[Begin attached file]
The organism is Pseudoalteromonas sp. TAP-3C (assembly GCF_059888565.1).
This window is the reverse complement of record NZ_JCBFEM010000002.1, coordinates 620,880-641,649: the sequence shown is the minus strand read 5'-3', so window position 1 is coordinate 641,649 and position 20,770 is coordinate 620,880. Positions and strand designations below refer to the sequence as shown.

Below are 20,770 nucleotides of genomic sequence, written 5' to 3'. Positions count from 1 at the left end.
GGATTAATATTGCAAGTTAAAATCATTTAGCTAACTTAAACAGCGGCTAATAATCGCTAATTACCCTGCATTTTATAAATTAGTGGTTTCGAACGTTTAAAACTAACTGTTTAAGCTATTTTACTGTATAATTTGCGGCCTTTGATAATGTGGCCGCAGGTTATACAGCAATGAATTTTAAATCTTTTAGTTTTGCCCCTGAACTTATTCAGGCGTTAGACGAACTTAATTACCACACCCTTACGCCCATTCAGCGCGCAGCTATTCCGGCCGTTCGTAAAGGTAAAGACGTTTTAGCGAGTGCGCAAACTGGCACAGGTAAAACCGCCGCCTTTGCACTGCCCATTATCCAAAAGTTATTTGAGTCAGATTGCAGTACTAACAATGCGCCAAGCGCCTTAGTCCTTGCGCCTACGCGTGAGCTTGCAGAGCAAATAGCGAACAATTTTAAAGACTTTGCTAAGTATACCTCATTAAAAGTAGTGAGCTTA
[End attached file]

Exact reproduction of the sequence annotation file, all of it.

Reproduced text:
The organism is Pseudoalteromonas sp. TAP-3C (assembly GCF_059888565.1).
This window is the reverse complement of record NZ_JCBFEM010000002.1, coordinates 620,880-641,649: the sequence shown is the minus strand read 5'-3', so window position 1 is coordinate 641,649 and position 20,770 is coordinate 620,880. Positions and strand designations below refer to the sequence as shown.

Below are 20,770 nucleotides of genomic sequence, written 5' to 3'. Positions count from 1 at the left end.
GGATTAATATTGCAAGTTAAAATCATTTAGCTAACTTAAACAGCGGCTAATAATCGCTAATTACCCTGCATTTTATAAATTAGTGGTTTCGAACGTTTAAAACTAACTGTTTAAGCTATTTTACTGTATAATTTGCGGCCTTTGATAATGTGGCCGCAGGTTATACAGCAATGAATTTTAAATCTTTTAGTTTTGCCCCTGAACTTATTCAGGCGTTAGACGAACTTAATTACCACACCCTTACGCCCATTCAGCGCGCAGCTATTCCGGCCGTTCGTAAAGGTAAAGACGTTTTAGCGAGTGCGCAAACTGGCACAGGTAAAACCGCCGCCTTTGCACTGCCCATTATCCAAAAGTTATTTGAGTCAGATTGCAGTACTAACAATGCGCCAAGCGCCTTAGTCCTTGCGCCTACGCGTGAGCTTGCAGAGCAAATAGCGAACAATTTTAAAGACTTTGCTAAGTATACCTCATTAAAAGTAGTGAGCTTA